June 26, 2019

Washington Wire: One Voice Weighs in on Steel 232 Investigation, Tariffs, Import Quotas


One Voice Weighs in on Steel 232 Investigation, Tariffs, Import Quotas  

On May 31, One Voice requested the Department of Commerce not impose unilateral import tariffs or quotas on steel products as part of its Section 232 investigation announced in April on the impact of steel imports on national security. One Voice members recall all too well the injury inflicted on manufacturers during the 201 steel tariffs more than a decade ago that raised the price of steel by 30 percent virtually overnight. While the administration has until next year to act on recommendations following conclusion of the 232 investigation, sources indicate they will move quickly and decisively. This is a major concern for all steel consuming industries and their millions of workers whose livelihoods are jeopardized when their largest raw material input is taxed and its availability limited.  
One Voice also asked that should the Trump administration move forward with taxing or restricting steel imports, that they exclude certain materials essential to One Voice manufacturers and national and economic security. One Voice included cut to length plate steel for tooling and dies as part of its exclusion request to help members avoid compounding a situation that recently saw the U.S. Government reverse thirty-five years of precedent and impose combined duties of over 200% on tool steel. Metalworking manufacturers around the country struggle to secure not only tool and die steel on a timely basis at global prices but also specialty metals from stainless steel to heavy gauge metals. One Voice is helping lead the way with the administration, on Capitol Hill, and the media to educate policymakers about the need to globally priced and readily available steel.



OSHA Delays Electronic Recordkeeping
The U.S. Occupational Safety and Health Administration announced it will delay the July 1 compliance date for the electronic submission of the 2016 Form 300A which would require manufacturing and other targeted businesses to file reports electronically on recordable injury and illness incidents that OSHA will publish online. One Voice strongly opposed the record-keeping rule that requires employers with 250 or more employees to file quarterly Forms 300, 300A and 301 and employers with fewer than 250 employees but more than 20 submit Form 301 one a year electronically. This rule will hurt efforts by manufacturers struggling to recruit new employees into the industry. So far there is no sign of how long the delay will last, but experts agree the underfunded and understaffed agency still lacks the electronic infrastructure for employers to submit this data.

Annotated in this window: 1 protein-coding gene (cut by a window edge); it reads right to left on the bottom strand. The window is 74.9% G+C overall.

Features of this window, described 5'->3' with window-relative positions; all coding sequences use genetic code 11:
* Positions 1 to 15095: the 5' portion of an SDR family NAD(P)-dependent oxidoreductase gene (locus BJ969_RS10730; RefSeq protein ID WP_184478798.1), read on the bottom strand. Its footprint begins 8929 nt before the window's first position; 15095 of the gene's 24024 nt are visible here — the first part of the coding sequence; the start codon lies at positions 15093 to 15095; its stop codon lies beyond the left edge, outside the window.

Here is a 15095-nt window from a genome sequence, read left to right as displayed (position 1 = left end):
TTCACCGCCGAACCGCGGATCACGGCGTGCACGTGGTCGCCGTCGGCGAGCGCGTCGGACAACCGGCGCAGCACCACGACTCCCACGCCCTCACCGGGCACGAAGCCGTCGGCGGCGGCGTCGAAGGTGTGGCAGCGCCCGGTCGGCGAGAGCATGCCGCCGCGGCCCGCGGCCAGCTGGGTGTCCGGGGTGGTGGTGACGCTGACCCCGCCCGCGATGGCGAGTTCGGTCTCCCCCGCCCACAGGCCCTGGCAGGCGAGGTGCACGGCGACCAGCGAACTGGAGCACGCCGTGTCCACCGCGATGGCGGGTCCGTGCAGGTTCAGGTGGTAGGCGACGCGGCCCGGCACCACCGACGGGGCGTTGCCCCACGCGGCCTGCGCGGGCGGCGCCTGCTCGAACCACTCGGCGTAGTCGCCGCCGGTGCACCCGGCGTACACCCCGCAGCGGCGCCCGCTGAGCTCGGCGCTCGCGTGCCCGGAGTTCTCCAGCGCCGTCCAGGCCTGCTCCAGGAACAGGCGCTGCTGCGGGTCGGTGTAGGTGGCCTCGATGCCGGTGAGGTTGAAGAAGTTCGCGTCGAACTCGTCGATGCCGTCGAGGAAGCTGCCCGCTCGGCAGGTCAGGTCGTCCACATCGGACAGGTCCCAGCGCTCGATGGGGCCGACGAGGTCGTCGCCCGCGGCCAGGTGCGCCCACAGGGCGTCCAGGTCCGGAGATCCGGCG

House Education and the Workforce Committee Approves Perkins CTE Bill
The House Education and the Workforce Committee approved the One Voice-endorsed Perkins reauthorization bill, H.R. 2353, the Strengthening Career and Technical Education for the 21st Century Act by unanimous voice vote. The legislation is nearly identical to the reauthorization that passed the full House last year 405 – 5, but did not receive Senate consideration.  
Minor changes to this year’s version include: additional clarifications concerning the involvement of both secondary and postsecondary educators, the use of evidence-based practices, and the offering of dual and concurrent enrollment and articulation agreements. Reauthorization of the Act is a solid start towards aligning federal workforce training programs with employers’ needs. This support for CTE comes despite the President’s request for a 15% cut to Perkins funding. One Voice will continue to push for passage in the House and building support in the Senate.



Regulatory Reform Bills Clear Senate Committee
On May 17th, the Senate Committee on Homeland Security and Governmental Affairs approved several regulatory reform measures, including the Regulatory Accountability Act. This bill will hold federal agencies more accountable and create a more straightforward rulemaking process, as well as guarantee federal agencies execute the laws passed by Congress in the manner expected by elected representatives.  
Other bills approved by this committee include: 
  • The Midnight Rules Relief Act – disapproving agency regulations in the last 60 days of a session of Congress during the final year of a President’s term;
  • The Regulations from the Executive in Need of Scrutiny Act – revising provisions relating to congressional review of both major and nonmajor agency rules;
  • The Small Business Regulatory Flexibility Improvements Act – modifying the rulemaking requirements of agencies under the Regulatory Flexibility Act and the Small Business Regulatory Enforcement Fairness Act; and
  • The Early Participation in Regulations Act – directing agencies to publish advance notice of a proposed rulemaking 90 days before publishing a notice of proposed rulemaking for a major rule.  
In addition, One Voice saw progress on another priority when Sen. Johnny Isakson (R-GA) re-introduced legislation to revoke National Labor Relations Board’s micro-unions rule allowing as few as two employees or more to organize. The Representation Fairness Restoration Act restores the long-established standard that unions should represent all workers in a class or craft and already has 11 Co-sponsors.